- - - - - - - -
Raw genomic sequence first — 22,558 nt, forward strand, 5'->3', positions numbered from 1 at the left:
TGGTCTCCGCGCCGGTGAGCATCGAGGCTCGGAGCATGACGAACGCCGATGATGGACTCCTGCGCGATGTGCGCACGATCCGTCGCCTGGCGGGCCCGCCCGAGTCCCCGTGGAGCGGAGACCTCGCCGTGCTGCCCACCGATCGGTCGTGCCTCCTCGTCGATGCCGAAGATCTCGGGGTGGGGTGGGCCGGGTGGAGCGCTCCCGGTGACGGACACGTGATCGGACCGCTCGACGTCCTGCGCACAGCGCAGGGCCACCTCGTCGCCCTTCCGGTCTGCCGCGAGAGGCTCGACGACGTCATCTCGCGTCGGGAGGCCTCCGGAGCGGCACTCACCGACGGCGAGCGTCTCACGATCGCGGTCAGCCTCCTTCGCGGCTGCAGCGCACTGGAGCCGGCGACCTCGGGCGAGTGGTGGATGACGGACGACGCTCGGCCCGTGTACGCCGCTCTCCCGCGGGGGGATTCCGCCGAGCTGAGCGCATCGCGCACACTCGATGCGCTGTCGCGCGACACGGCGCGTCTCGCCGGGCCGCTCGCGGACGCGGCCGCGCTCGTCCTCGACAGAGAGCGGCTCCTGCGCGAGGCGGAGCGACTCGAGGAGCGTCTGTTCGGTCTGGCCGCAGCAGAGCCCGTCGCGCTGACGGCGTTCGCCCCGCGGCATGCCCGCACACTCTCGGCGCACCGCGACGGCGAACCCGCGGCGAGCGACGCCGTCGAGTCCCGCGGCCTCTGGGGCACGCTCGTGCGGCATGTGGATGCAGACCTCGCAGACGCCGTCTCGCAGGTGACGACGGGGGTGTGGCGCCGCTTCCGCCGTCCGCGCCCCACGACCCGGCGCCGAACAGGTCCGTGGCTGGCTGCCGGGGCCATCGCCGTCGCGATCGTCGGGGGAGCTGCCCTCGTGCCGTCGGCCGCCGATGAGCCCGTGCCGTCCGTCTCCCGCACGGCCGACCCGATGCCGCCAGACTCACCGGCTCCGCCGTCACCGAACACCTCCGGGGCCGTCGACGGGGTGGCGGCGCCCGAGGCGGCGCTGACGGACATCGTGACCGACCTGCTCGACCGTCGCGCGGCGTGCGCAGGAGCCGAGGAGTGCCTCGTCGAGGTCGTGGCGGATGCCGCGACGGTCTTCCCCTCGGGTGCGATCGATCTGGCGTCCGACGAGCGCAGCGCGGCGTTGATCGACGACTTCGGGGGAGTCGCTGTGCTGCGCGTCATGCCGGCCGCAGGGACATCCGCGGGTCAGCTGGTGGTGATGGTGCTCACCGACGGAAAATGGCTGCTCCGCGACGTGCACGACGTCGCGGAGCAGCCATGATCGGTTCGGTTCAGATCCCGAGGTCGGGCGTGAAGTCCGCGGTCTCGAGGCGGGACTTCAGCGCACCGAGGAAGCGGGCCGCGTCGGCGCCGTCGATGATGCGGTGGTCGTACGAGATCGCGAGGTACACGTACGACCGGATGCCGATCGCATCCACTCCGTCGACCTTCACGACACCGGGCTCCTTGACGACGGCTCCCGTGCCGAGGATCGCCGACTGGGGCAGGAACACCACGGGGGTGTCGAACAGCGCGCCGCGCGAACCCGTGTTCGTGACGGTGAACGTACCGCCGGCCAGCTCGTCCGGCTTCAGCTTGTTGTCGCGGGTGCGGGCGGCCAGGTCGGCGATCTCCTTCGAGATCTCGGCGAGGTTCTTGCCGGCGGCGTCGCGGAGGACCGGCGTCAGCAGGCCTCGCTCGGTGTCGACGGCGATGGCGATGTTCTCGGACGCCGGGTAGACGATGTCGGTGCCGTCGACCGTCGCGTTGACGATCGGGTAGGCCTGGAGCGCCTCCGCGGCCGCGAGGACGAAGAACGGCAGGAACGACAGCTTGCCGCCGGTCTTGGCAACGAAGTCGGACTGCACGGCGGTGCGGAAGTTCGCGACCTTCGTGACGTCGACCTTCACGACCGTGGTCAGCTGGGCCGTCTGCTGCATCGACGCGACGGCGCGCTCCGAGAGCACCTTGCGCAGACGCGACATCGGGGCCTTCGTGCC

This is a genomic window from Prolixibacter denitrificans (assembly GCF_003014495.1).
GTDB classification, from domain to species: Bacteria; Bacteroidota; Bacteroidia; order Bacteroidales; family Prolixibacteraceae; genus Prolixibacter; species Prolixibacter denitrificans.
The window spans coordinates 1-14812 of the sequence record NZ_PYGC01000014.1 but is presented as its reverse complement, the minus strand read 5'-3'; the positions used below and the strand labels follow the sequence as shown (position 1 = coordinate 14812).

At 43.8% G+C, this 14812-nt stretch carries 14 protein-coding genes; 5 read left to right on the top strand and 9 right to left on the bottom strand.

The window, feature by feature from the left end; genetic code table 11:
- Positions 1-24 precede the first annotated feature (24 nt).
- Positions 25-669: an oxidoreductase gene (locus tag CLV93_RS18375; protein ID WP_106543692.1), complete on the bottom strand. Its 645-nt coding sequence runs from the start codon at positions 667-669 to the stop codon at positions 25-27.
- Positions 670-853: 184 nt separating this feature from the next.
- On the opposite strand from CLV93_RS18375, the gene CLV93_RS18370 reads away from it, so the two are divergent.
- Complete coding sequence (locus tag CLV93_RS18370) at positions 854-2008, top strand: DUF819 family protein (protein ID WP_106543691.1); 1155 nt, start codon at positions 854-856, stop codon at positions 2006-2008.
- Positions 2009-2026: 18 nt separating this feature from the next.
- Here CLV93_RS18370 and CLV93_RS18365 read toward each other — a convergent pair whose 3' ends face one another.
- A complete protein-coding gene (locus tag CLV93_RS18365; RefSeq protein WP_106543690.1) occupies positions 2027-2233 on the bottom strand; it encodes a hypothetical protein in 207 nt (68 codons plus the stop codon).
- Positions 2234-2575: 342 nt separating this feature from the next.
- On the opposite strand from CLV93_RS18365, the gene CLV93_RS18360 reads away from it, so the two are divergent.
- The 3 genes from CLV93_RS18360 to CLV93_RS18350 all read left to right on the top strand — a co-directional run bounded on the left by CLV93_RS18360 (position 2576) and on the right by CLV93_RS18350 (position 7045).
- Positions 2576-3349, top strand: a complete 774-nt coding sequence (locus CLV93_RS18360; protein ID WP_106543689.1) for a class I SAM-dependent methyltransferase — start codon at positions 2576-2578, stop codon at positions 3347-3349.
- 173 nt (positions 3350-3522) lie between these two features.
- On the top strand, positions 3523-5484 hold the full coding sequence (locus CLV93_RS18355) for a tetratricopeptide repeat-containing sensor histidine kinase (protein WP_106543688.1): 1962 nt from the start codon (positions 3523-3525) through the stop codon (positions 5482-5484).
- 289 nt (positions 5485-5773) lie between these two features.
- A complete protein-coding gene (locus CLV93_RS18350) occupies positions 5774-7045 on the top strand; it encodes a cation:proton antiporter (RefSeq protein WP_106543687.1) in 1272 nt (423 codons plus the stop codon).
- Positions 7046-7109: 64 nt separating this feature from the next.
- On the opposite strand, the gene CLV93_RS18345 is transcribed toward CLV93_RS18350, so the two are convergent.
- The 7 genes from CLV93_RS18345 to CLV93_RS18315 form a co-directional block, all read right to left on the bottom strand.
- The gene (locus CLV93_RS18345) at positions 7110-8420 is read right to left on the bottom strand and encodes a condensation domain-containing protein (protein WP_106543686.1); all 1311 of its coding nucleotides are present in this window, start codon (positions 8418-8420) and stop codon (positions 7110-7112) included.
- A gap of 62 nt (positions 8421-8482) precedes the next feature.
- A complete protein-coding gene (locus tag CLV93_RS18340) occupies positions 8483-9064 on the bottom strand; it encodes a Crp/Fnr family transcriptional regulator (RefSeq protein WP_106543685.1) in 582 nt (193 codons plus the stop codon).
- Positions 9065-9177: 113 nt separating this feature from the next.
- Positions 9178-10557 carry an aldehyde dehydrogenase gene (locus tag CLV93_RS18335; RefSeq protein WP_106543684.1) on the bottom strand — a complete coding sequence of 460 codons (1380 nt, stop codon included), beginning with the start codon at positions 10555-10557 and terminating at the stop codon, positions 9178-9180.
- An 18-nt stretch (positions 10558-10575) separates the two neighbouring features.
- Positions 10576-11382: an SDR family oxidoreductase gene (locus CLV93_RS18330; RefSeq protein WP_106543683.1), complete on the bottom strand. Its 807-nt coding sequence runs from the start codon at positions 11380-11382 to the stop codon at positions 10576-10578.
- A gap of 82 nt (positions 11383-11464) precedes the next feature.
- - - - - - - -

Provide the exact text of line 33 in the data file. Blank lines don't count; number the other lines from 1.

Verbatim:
- Positions 10576-11382: an SDR family oxidoreductase gene (locus CLV93_RS18330; RefSeq protein WP_106543683.1), complete on the bottom strand. Its 807-nt coding sequence runs from the start codon at positions 11380-11382 to the stop codon at positions 10576-10578.